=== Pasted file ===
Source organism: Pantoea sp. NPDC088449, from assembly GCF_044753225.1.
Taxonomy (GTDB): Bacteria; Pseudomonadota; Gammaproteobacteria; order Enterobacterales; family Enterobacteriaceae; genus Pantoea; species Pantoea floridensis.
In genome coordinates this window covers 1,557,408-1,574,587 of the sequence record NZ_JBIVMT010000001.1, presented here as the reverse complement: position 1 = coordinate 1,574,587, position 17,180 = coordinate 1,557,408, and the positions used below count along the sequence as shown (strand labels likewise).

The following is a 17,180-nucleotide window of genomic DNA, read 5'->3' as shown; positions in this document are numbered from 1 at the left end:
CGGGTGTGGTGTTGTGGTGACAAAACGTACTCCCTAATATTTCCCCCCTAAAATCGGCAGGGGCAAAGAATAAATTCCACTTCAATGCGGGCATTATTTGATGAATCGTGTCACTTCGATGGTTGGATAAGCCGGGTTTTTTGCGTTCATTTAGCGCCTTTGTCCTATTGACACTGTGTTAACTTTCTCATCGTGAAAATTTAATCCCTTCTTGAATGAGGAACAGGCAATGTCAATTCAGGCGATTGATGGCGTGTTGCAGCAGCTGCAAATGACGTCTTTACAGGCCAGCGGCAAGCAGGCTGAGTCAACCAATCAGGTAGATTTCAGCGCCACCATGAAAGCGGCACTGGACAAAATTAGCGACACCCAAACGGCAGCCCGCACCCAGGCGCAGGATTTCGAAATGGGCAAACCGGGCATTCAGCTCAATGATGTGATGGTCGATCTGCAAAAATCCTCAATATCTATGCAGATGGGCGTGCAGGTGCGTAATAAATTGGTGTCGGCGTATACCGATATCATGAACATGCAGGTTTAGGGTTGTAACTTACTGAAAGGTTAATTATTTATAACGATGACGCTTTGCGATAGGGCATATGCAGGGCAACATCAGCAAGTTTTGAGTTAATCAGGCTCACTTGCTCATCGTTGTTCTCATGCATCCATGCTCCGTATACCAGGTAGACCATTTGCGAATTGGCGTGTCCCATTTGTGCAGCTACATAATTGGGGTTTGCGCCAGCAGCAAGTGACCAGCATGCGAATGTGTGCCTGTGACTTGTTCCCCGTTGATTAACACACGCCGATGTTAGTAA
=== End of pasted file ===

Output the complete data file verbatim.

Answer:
Source organism: Pantoea sp. NPDC088449, from assembly GCF_044753225.1.
Taxonomy (GTDB): Bacteria; Pseudomonadota; Gammaproteobacteria; order Enterobacterales; family Enterobacteriaceae; genus Pantoea; species Pantoea floridensis.
In genome coordinates this window covers 1,557,408-1,574,587 of the sequence record NZ_JBIVMT010000001.1, presented here as the reverse complement: position 1 = coordinate 1,574,587, position 17,180 = coordinate 1,557,408, and the positions used below count along the sequence as shown (strand labels likewise).

The following is a 17,180-nucleotide window of genomic DNA, read 5'->3' as shown; positions in this document are numbered from 1 at the left end:
CGGGTGTGGTGTTGTGGTGACAAAACGTACTCCCTAATATTTCCCCCCTAAAATCGGCAGGGGCAAAGAATAAATTCCACTTCAATGCGGGCATTATTTGATGAATCGTGTCACTTCGATGGTTGGATAAGCCGGGTTTTTTGCGTTCATTTAGCGCCTTTGTCCTATTGACACTGTGTTAACTTTCTCATCGTGAAAATTTAATCCCTTCTTGAATGAGGAACAGGCAATGTCAATTCAGGCGATTGATGGCGTGTTGCAGCAGCTGCAAATGACGTCTTTACAGGCCAGCGGCAAGCAGGCTGAGTCAACCAATCAGGTAGATTTCAGCGCCACCATGAAAGCGGCACTGGACAAAATTAGCGACACCCAAACGGCAGCCCGCACCCAGGCGCAGGATTTCGAAATGGGCAAACCGGGCATTCAGCTCAATGATGTGATGGTCGATCTGCAAAAATCCTCAATATCTATGCAGATGGGCGTGCAGGTGCGTAATAAATTGGTGTCGGCGTATACCGATATCATGAACATGCAGGTTTAGGGTTGTAACTTACTGAAAGGTTAATTATTTATAACGATGACGCTTTGCGATAGGGCATATGCAGGGCAACATCAGCAAGTTTTGAGTTAATCAGGCTCACTTGCTCATCGTTGTTCTCATGCATCCATGCTCCGTATACCAGGTAGACCATTTGCGAATTGGCGTGTCCCATTTGTGCAGCTACATAATTGGGGTTTGCGCCAGCAGCAAGTGACCAGCATGCGAATGTGTGCCTGTGACTTGTTCCCCGTTGATTAACACACGCCGATGTTAGTAA